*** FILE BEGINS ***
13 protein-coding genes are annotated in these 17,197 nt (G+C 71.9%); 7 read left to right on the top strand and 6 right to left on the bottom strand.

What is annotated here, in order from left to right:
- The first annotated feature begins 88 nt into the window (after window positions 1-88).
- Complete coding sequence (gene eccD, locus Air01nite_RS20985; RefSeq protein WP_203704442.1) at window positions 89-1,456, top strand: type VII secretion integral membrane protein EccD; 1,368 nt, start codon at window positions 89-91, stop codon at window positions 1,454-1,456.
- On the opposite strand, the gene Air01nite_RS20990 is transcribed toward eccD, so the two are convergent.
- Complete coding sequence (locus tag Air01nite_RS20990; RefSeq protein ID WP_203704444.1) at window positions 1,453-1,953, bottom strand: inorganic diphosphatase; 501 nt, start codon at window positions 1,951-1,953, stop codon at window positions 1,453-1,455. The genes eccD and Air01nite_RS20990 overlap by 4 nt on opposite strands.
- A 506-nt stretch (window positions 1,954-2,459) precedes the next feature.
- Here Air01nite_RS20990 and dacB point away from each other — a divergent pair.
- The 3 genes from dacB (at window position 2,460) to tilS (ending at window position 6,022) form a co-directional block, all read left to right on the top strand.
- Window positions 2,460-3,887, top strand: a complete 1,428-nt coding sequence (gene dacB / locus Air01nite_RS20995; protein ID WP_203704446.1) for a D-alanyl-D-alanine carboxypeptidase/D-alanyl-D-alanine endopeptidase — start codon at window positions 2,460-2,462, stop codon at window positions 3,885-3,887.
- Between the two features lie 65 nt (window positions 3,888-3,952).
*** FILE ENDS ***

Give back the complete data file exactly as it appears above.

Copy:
13 protein-coding genes are annotated in these 17,197 nt (G+C 71.9%); 7 read left to right on the top strand and 6 right to left on the bottom strand.

What is annotated here, in order from left to right:
- The first annotated feature begins 88 nt into the window (after window positions 1-88).
- Complete coding sequence (gene eccD, locus Air01nite_RS20985; RefSeq protein WP_203704442.1) at window positions 89-1,456, top strand: type VII secretion integral membrane protein EccD; 1,368 nt, start codon at window positions 89-91, stop codon at window positions 1,454-1,456.
- On the opposite strand, the gene Air01nite_RS20990 is transcribed toward eccD, so the two are convergent.
- Complete coding sequence (locus tag Air01nite_RS20990; RefSeq protein ID WP_203704444.1) at window positions 1,453-1,953, bottom strand: inorganic diphosphatase; 501 nt, start codon at window positions 1,951-1,953, stop codon at window positions 1,453-1,455. The genes eccD and Air01nite_RS20990 overlap by 4 nt on opposite strands.
- A 506-nt stretch (window positions 1,954-2,459) precedes the next feature.
- Here Air01nite_RS20990 and dacB point away from each other — a divergent pair.
- The 3 genes from dacB (at window position 2,460) to tilS (ending at window position 6,022) form a co-directional block, all read left to right on the top strand.
- Window positions 2,460-3,887, top strand: a complete 1,428-nt coding sequence (gene dacB / locus Air01nite_RS20995; protein ID WP_203704446.1) for a D-alanyl-D-alanine carboxypeptidase/D-alanyl-D-alanine endopeptidase — start codon at window positions 2,460-2,462, stop codon at window positions 3,885-3,887.
- Between the two features lie 65 nt (window positions 3,888-3,952).